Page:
‘I Would Never Host ‘Saturday Night Live’’: Inside the Carol Burnett/Lorne Michaels Cold War
We’re heading into Carol Burnett Week, with NBC hosting an all-star special in celebration of the comedy icon’s 90th birthday. So Burnett is making the talk show rounds, telling Better Call Saul stories, sharing Tim Conway memories, and dishing on her shared ancestry with lovey-dovey Bill Hader. It’s all feel-good, sepia-toned recollections — except for one sharp comment Burnett made to Fox News Digital when asked about whether or not a Saturday Night Live hosting gig is in the offing: “I would not be interested. That’s all I can say.”
Woof. Why wouldn’t Burnett want her Betty White moment, a celebration of everything she’s brought to sketch comedy over the past 60 years? Maybe it’s because in the early days of SNL, “Carol Burnett” was Lorne Michaels shorthand for “hacky laughs.” In fact, you could say the show was founded on the idea of being the Anti-Burnett Show.
When Lorne met with the original Saturday Night staff (not yet Saturday Night Live because Howard Cosell took the name first) in July 1975, he laid out his vision for the show, according to Saturday Night: A Backstage History of Saturday Night Live.
Saturday Night would do sketches, not skits, Michaels proclaimed. Kids in talent shows do skits. The Carol Burnett Show did skits. Her show’s style was everything Saturday Night would shun — broad, smug and bougie. Michaels hated when Harvey Korman and company cracked up (which was all the time), a reason that “breaking” during a sketch was verboten on SNL for many years until Jimmy Fallon came along. When a writer or performer offered up an idea that seemed too old-fashioned, it was dismissed with a sneer: “That’s Carol Burnett.”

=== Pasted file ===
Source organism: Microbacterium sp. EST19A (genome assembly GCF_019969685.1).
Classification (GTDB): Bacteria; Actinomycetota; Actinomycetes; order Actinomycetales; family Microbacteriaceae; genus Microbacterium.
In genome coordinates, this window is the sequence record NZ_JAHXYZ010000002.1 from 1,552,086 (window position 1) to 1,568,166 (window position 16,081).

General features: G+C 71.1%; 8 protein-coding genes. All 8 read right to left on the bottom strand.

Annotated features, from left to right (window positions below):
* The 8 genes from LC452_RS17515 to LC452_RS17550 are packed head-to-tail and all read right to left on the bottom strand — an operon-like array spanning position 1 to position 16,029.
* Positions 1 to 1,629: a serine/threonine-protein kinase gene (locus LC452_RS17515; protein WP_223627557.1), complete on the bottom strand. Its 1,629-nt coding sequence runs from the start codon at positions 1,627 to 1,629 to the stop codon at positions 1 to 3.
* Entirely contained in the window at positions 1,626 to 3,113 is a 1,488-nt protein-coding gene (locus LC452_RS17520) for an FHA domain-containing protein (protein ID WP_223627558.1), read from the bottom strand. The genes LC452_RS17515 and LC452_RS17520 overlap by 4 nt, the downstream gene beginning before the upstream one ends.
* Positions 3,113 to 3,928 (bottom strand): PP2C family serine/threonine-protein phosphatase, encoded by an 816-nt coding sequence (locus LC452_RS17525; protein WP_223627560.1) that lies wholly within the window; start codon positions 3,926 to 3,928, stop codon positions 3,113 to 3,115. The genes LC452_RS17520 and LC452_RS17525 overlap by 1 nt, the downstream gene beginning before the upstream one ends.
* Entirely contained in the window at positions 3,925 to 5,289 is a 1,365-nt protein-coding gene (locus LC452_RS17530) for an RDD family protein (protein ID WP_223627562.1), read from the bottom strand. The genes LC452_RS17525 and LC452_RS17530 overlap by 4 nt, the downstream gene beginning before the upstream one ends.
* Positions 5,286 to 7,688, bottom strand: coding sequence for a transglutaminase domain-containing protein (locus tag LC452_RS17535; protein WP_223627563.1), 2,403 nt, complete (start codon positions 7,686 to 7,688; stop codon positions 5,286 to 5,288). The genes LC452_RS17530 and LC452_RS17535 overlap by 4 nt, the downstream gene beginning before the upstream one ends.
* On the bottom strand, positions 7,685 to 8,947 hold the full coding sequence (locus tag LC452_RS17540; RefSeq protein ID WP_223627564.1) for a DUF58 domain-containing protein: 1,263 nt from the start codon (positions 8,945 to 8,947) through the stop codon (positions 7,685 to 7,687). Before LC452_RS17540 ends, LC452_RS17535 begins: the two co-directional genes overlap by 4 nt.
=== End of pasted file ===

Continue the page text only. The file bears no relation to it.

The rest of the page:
That attitude was made clear to early host Buck Henry. “I made a suggestion for an ending for a sketch because I came up in the school that says you end a sketch with an ending,” he said in oral history Live From New York. “And I heard one of the writers behind me say to the others, ‘Hmm, 1945.’ And I nodded inwardly. ‘I see. I get it.’ It was considered really corny to go for a joke. They thought somehow it was like Carol Burnett.”
In Saturday Night’s first season, it was nominated for Emmys for Best Comedy-Variety Program (against The Carol Burnett Show, of course — the show had 70 nominations and won 25 statues over its run). Chevy Chase also was nominated against Korman and Conway. Both Saturday Night and Chase won, and the torch was passed to a new generation of comics.
So why wouldn’t Burnett be interested in hosting SNL? Maybe the fact that the show used her name as a synonym for “lame” had something to do with it. But at least during the 2010s, when fans were trying to drum up a Betty White-style campaign to get her on the show, she offered up a different excuse to Larry King:
“I’ve never been asked.”